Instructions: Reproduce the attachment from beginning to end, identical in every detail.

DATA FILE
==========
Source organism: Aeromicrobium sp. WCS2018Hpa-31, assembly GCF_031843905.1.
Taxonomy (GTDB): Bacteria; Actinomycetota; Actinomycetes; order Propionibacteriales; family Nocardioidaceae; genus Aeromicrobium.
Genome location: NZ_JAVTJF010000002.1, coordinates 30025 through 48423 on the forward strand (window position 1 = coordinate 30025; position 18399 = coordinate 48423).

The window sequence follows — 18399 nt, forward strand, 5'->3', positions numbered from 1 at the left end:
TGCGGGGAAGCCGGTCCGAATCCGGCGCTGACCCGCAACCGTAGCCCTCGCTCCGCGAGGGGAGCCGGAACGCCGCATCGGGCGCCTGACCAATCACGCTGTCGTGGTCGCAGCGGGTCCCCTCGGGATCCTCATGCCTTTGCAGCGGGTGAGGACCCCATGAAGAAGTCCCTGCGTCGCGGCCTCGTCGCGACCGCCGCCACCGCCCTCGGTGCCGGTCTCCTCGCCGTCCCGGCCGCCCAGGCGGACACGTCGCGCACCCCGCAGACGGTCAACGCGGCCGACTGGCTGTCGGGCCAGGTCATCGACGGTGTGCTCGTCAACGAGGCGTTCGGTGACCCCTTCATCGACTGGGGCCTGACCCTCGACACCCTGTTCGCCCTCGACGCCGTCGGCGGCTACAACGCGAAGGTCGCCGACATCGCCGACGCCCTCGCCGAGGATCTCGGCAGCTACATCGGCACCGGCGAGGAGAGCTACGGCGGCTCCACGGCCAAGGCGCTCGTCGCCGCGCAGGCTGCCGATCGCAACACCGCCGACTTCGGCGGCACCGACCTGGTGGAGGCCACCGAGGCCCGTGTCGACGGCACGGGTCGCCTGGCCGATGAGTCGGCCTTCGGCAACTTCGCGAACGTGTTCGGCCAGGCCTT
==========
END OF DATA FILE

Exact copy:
Source organism: Aeromicrobium sp. WCS2018Hpa-31, assembly GCF_031843905.1.
Taxonomy (GTDB): Bacteria; Actinomycetota; Actinomycetes; order Propionibacteriales; family Nocardioidaceae; genus Aeromicrobium.
Genome location: NZ_JAVTJF010000002.1, coordinates 30025 through 48423 on the forward strand (window position 1 = coordinate 30025; position 18399 = coordinate 48423).

The window sequence follows — 18399 nt, forward strand, 5'->3', positions numbered from 1 at the left end:
TGCGGGGAAGCCGGTCCGAATCCGGCGCTGACCCGCAACCGTAGCCCTCGCTCCGCGAGGGGAGCCGGAACGCCGCATCGGGCGCCTGACCAATCACGCTGTCGTGGTCGCAGCGGGTCCCCTCGGGATCCTCATGCCTTTGCAGCGGGTGAGGACCCCATGAAGAAGTCCCTGCGTCGCGGCCTCGTCGCGACCGCCGCCACCGCCCTCGGTGCCGGTCTCCTCGCCGTCCCGGCCGCCCAGGCGGACACGTCGCGCACCCCGCAGACGGTCAACGCGGCCGACTGGCTGTCGGGCCAGGTCATCGACGGTGTGCTCGTCAACGAGGCGTTCGGTGACCCCTTCATCGACTGGGGCCTGACCCTCGACACCCTGTTCGCCCTCGACGCCGTCGGCGGCTACAACGCGAAGGTCGCCGACATCGCCGACGCCCTCGCCGAGGATCTCGGCAGCTACATCGGCACCGGCGAGGAGAGCTACGGCGGCTCCACGGCCAAGGCGCTCGTCGCCGCGCAGGCTGCCGATCGCAACACCGCCGACTTCGGCGGCACCGACCTGGTGGAGGCCACCGAGGCCCGTGTCGACGGCACGGGTCGCCTGGCCGATGAGTCGGCCTTCGGCAACTTCGCGAACGTGTTCGGCCAGGCCTT